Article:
Can I Trust What I Read Online?

It’s a question many of you will have asked yourselves at some point. Many of you will also have mulled it over with friends and family too when having a coffee – have you heard such and such causes cancer? Eating chocolate can reduce your risk of having a stroke! Drinking red wine will make you loose weight!

 

These are just some of the outlandish claims made by the media when it comes to reporting on health issues.

 

So can I trust what I read online?

 

New stories and medical claims are published daily by media outlets all over the world. Often their articles will be backed up by research and studies but it is important to look closely at how the research was conducted and how big the sample size is. Unfortunately, there are frequently a high number of false and exagerrated health allegations made in the media and it is wise to remain wary of what you read.

 

In order to help with this, NHS Choices has its own dedicated page; “Behind The Headlines” which scours the media everyday for over-exaggerated claims to protect the public from falling foul of misinformation. The team running “Behind The Headlines” will “unspin” the stories in the press to ensure a true representation of the headlines by putting to bed any misrepresented facts and providing a truthful and unbiased analysis of the studies.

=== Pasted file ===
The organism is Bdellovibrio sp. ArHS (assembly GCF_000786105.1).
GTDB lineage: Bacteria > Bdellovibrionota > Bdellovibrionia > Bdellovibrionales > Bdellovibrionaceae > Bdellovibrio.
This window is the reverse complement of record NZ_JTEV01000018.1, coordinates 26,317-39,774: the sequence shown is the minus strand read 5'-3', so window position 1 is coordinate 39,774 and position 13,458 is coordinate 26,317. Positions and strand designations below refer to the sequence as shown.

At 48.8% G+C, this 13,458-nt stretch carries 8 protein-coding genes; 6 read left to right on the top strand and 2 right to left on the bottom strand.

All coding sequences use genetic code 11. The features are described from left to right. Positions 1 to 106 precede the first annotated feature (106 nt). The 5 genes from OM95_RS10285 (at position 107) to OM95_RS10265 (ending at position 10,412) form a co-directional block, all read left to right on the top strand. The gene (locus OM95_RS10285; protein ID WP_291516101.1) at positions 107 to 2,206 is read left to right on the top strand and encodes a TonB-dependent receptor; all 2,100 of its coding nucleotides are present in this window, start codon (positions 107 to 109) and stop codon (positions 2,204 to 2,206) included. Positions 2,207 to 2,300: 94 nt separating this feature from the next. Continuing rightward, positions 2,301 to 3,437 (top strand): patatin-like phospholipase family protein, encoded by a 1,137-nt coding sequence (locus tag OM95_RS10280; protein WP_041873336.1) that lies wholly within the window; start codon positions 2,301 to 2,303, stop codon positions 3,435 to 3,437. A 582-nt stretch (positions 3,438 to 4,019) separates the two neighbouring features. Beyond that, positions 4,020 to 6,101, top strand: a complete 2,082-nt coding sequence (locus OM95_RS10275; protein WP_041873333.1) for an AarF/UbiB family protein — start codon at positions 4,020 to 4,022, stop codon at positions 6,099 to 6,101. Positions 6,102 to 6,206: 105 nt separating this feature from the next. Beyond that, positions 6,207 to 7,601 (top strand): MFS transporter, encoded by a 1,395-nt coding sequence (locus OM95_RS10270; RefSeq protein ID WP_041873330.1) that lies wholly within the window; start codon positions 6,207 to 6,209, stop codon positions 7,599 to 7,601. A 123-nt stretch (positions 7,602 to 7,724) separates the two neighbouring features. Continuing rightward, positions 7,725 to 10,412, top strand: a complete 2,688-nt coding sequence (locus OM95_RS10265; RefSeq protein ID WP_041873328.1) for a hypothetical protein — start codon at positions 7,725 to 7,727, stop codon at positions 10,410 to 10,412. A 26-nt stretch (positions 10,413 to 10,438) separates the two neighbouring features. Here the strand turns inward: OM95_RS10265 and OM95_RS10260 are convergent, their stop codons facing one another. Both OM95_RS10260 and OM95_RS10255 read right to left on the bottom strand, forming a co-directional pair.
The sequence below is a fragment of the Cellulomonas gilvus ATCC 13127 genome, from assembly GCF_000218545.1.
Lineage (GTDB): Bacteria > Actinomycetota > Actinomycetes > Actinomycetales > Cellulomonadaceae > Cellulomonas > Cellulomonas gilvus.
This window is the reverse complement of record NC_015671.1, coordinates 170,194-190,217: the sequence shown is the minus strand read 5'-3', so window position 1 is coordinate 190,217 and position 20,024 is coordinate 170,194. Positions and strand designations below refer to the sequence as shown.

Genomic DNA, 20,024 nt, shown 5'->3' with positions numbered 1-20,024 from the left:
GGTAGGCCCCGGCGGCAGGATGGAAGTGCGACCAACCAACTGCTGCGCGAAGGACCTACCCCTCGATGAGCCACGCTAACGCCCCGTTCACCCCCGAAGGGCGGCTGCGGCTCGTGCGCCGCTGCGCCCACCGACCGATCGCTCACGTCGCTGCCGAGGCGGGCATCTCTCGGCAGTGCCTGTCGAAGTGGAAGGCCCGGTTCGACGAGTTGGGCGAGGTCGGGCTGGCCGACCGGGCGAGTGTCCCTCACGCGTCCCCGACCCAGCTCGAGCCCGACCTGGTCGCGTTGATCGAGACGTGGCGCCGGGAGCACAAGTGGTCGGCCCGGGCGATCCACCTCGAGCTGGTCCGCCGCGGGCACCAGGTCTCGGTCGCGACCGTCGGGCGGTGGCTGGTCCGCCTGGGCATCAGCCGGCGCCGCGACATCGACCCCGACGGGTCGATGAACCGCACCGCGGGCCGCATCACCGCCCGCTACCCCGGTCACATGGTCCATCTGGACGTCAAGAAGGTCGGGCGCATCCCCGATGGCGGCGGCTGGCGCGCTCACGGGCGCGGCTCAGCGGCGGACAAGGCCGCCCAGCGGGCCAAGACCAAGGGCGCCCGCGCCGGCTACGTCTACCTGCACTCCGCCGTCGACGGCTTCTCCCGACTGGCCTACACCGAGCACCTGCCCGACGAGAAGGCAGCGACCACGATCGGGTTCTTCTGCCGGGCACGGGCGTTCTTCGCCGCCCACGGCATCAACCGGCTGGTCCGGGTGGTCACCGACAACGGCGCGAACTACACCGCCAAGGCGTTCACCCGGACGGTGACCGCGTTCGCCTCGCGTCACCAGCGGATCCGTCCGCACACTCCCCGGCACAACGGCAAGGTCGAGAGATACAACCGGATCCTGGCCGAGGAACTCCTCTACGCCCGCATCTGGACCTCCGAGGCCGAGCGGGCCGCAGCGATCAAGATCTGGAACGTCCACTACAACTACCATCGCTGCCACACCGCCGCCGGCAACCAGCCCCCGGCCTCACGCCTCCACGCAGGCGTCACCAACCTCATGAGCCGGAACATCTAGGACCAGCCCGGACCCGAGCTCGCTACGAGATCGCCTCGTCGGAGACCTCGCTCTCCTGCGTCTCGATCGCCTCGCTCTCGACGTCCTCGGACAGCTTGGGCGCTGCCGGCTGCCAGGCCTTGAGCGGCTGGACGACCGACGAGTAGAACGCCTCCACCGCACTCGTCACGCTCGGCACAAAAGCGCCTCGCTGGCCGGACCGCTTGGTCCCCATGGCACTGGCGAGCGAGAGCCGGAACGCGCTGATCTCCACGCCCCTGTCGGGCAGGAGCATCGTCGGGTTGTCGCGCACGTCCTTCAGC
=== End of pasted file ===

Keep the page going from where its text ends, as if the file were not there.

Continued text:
The team segment each article into sections and look at the following factors:

 

Where Did The Story Come From?

What Sort of Research Was This?

What Did The Research Involve?

What Were The Basic Results?

How Did The Researchers Interpret The Results?

Conclusion

 

By looking at the different elements involved in the story, the team are able to deduce how factual the story is, before making their own conclusions. So when you next come across a story that you feel may be a little far fetched, it’s a good idea to check the Behind The Headlines section of the NHS Choices website to ensure that what you are reading you can trust.

 

If you have any health related questions or queries, or if you’ve read something in the press, you can also ask your pharmacist or GP for more help and information.